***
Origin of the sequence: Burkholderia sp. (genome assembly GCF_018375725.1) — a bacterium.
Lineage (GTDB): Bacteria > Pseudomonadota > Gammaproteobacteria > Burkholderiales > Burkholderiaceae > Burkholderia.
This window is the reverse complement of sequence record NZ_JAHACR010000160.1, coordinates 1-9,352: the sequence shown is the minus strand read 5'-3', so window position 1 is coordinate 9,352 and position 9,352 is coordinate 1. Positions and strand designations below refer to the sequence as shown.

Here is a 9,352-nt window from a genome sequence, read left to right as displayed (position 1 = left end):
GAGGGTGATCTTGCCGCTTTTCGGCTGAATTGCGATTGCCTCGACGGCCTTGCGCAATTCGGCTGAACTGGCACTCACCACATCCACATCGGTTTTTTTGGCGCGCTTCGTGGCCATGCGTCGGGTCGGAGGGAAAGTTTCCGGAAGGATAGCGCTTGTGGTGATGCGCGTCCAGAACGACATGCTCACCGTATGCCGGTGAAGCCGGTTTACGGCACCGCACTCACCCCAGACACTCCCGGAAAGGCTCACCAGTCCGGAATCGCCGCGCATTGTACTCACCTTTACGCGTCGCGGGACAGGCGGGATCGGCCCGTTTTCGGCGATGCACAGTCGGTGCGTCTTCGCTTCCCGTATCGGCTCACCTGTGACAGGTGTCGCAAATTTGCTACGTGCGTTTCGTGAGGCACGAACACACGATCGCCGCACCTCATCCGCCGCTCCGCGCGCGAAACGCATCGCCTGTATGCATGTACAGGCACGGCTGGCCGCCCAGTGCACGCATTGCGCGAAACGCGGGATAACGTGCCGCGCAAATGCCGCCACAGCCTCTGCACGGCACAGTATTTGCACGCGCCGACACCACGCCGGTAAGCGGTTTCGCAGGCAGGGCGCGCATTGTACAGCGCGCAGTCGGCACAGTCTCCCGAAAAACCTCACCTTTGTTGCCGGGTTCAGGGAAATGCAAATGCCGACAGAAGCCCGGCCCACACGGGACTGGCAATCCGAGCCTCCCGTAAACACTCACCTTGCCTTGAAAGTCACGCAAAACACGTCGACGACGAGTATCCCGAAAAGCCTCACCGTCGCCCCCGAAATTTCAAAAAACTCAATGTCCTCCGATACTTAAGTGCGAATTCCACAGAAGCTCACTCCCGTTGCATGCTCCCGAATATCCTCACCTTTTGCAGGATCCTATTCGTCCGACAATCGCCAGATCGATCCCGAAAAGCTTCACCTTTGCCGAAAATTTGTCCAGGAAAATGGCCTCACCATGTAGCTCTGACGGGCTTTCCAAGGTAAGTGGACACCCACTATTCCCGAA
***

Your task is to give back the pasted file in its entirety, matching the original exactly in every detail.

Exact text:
Origin of the sequence: Burkholderia sp. (genome assembly GCF_018375725.1) — a bacterium.
Lineage (GTDB): Bacteria > Pseudomonadota > Gammaproteobacteria > Burkholderiales > Burkholderiaceae > Burkholderia.
This window is the reverse complement of sequence record NZ_JAHACR010000160.1, coordinates 1-9,352: the sequence shown is the minus strand read 5'-3', so window position 1 is coordinate 9,352 and position 9,352 is coordinate 1. Positions and strand designations below refer to the sequence as shown.

Here is a 9,352-nt window from a genome sequence, read left to right as displayed (position 1 = left end):
GAGGGTGATCTTGCCGCTTTTCGGCTGAATTGCGATTGCCTCGACGGCCTTGCGCAATTCGGCTGAACTGGCACTCACCACATCCACATCGGTTTTTTTGGCGCGCTTCGTGGCCATGCGTCGGGTCGGAGGGAAAGTTTCCGGAAGGATAGCGCTTGTGGTGATGCGCGTCCAGAACGACATGCTCACCGTATGCCGGTGAAGCCGGTTTACGGCACCGCACTCACCCCAGACACTCCCGGAAAGGCTCACCAGTCCGGAATCGCCGCGCATTGTACTCACCTTTACGCGTCGCGGGACAGGCGGGATCGGCCCGTTTTCGGCGATGCACAGTCGGTGCGTCTTCGCTTCCCGTATCGGCTCACCTGTGACAGGTGTCGCAAATTTGCTACGTGCGTTTCGTGAGGCACGAACACACGATCGCCGCACCTCATCCGCCGCTCCGCGCGCGAAACGCATCGCCTGTATGCATGTACAGGCACGGCTGGCCGCCCAGTGCACGCATTGCGCGAAACGCGGGATAACGTGCCGCGCAAATGCCGCCACAGCCTCTGCACGGCACAGTATTTGCACGCGCCGACACCACGCCGGTAAGCGGTTTCGCAGGCAGGGCGCGCATTGTACAGCGCGCAGTCGGCACAGTCTCCCGAAAAACCTCACCTTTGTTGCCGGGTTCAGGGAAATGCAAATGCCGACAGAAGCCCGGCCCACACGGGACTGGCAATCCGAGCCTCCCGTAAACACTCACCTTGCCTTGAAAGTCACGCAAAACACGTCGACGACGAGTATCCCGAAAAGCCTCACCGTCGCCCCCGAAATTTCAAAAAACTCAATGTCCTCCGATACTTAAGTGCGAATTCCACAGAAGCTCACTCCCGTTGCATGCTCCCGAATATCCTCACCTTTTGCAGGATCCTATTCGTCCGACAATCGCCAGATCGATCCCGAAAAGCTTCACCTTTGCCGAAAATTTGTCCAGGAAAATGGCCTCACCATGTAGCTCTGACGGGCTTTCCAAGGTAAGTGGACACCCACTATTCCCGAA